(Warning: Some photos in this post may be disturbing.)
A couple of friends and I didn’t let this morning’s brisk air keep us inside and so at the designated time and place we met, strapped on our snowshoes and journeyed forth.
Almost immediately we were greeted with evidence that others had had the same idea. And though we knew they were turkey and fox tracks that intersected on the snow-covered ice, we weren’t positive about the fox ID until a few minutes later. As it was, the prints were muffled in presentation, which led us to red versus gray fox, but the stride seemed a wee bit short.
And then we found the calling card and both friends were thrilled to get down on all fours and take a sniff. Indeed, the skunky scent made us certain that the fox’s color was red.
Everywhere, whether atop a snow-capped rock or sapling or winter weed, we found that calling card–most of it a mere dribble, but enough.
Everywhere we also found the fox tracks and wondered–one or two? It seemed likely that she followed he, but we couldn’t be absolutely certain.
And then something in the distance atop the snow called our attention and we quickly followed the fox tracks to the dark sight.
It turned out to be turkey feathers. And we got to wondering again. There were no turkey tracks nearby, only fox. What had happened?
Toward the shore we tramped and suddenly one of us found a display of feathers and cartilage.
And then another about ten feet away.
And still another.
Beside it all, we found the calling card of the red fox to be even more prominently displayed.
Later, after one of our group departed, two of us revisited the kill sight and realized that there were some black and gray hairs left behind. My assumption was coyote as we had also seen their tracks. And we found a rather robust coyote scat not far away.
So here’s the story as we pieced it together, though we know some pages are missing: The fox(es) stealthily sneaked up on the turkeys who were scratching about for food on the ground under some hemlock trees where the sun had melted the snow. They pounced on one who wasn’t able to fly off quickly enough, for if you’ve ever watched a turkey take off, you know it’s awkward motion in slow speed. We hoped that the kill was quick and the turkey didn’t suffer as its feathers were plucked. The body was dragged here and then there, and the fox urinated to stake his claim. Maybe he shared some meat with his girlfriend. Along came the coyote who didn’t care about the fox’s territory and perhaps he scared them off and helped himself to a tasty treat. We had to think about it as nature’s way and jules of energy being passed on from the insects and birds to plants and seeds to the turkey and on to the canines. They, too, need to eat.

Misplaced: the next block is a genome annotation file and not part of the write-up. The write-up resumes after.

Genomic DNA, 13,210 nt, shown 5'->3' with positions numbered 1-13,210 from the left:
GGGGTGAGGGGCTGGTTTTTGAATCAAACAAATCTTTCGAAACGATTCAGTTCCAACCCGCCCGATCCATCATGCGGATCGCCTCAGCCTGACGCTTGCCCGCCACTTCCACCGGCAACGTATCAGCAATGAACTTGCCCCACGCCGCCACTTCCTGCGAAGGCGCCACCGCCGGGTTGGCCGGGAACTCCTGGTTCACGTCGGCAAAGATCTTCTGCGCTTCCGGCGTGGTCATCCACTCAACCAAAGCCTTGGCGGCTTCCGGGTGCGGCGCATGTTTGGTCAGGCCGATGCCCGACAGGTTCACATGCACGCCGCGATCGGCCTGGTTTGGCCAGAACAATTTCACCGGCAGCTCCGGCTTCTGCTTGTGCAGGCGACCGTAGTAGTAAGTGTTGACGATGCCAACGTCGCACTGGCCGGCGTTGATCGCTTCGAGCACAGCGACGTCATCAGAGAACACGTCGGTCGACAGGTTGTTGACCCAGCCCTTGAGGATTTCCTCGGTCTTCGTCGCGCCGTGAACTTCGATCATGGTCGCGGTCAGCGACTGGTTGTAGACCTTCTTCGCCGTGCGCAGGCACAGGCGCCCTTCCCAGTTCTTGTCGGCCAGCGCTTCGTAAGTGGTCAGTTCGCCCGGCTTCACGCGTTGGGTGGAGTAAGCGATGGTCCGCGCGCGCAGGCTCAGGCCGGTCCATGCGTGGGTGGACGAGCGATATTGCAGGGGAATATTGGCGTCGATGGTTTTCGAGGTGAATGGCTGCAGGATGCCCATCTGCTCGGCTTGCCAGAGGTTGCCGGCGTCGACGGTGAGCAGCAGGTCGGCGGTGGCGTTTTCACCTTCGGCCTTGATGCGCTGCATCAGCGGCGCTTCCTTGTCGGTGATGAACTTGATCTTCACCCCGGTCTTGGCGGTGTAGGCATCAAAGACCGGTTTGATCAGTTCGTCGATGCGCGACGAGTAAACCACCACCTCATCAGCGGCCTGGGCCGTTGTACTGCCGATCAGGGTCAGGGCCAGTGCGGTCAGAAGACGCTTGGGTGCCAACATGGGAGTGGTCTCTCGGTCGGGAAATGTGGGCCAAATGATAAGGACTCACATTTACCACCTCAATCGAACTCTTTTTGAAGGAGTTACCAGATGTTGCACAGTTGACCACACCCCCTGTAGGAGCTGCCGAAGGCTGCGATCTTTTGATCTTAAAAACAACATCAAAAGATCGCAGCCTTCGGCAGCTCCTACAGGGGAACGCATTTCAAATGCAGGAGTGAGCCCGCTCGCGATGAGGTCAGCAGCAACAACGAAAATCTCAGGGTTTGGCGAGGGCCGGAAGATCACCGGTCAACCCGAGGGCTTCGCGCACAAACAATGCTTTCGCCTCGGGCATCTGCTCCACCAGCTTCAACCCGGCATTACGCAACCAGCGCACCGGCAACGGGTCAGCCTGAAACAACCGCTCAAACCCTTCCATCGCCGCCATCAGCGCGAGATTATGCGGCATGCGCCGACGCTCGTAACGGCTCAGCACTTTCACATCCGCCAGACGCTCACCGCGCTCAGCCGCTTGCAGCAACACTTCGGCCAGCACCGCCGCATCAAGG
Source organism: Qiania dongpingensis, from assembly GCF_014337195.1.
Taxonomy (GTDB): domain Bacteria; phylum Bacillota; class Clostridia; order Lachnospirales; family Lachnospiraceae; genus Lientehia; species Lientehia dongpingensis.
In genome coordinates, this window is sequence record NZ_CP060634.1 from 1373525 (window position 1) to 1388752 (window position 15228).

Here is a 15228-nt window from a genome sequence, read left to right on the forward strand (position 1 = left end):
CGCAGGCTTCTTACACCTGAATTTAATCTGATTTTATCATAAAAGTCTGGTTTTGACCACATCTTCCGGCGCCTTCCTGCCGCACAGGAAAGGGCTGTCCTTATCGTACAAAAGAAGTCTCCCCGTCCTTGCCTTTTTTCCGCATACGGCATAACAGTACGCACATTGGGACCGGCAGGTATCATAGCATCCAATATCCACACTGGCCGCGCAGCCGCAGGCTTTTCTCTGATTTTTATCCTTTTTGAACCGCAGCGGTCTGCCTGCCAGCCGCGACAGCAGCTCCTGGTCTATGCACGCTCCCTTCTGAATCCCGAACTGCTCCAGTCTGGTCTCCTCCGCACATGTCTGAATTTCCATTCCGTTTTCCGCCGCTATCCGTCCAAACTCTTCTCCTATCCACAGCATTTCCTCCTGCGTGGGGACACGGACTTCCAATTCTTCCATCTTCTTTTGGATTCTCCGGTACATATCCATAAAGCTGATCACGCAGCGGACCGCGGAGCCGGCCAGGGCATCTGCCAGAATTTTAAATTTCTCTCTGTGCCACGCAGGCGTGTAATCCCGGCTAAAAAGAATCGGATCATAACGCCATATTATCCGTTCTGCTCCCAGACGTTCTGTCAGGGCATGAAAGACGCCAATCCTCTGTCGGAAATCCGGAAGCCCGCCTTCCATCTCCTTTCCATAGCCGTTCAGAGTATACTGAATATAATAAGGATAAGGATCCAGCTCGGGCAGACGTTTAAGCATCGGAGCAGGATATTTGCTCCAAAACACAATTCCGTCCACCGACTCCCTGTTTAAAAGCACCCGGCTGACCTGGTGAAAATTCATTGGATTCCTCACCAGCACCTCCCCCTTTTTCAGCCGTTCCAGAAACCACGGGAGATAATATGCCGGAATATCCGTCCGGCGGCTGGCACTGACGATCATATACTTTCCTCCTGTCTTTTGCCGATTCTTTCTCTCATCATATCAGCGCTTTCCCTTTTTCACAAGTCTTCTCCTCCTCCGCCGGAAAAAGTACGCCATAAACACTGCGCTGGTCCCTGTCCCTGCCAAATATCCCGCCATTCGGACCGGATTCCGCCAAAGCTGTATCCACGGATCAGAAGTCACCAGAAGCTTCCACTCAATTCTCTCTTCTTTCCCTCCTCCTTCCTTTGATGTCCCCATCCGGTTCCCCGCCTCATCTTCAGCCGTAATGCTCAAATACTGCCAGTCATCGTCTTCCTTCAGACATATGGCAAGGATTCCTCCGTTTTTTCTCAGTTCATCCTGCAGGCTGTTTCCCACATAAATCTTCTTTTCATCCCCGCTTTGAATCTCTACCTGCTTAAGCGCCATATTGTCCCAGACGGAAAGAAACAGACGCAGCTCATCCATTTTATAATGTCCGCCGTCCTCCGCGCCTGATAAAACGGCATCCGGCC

We searched all over for a head and maybe leg remnants or other body parts, but found not much, though we did find a bony structure and wished our veterinarian friend had been with us to perhaps enlighten our understanding.
Finally, we moved on and a few feet away another sight made itself visible.
Tucked into the top of a tree snag was a partial ear of corn. The refrigeration obviously worked for it looked as fresh as one might eat on a summer day.
How did it get there? We know it came from a nearby corn field, but who was responsible for its placement? Perhaps a squirrel? Or a bird? It didn’t seem likely that a raccoon could climb the snag, but then again, in nature the impossible often happens when we aren’t looking.
Today, we looked and even when it wasn’t pleasant, we were excited for we gained a wee better appreciation for and understanding of nature’s larder.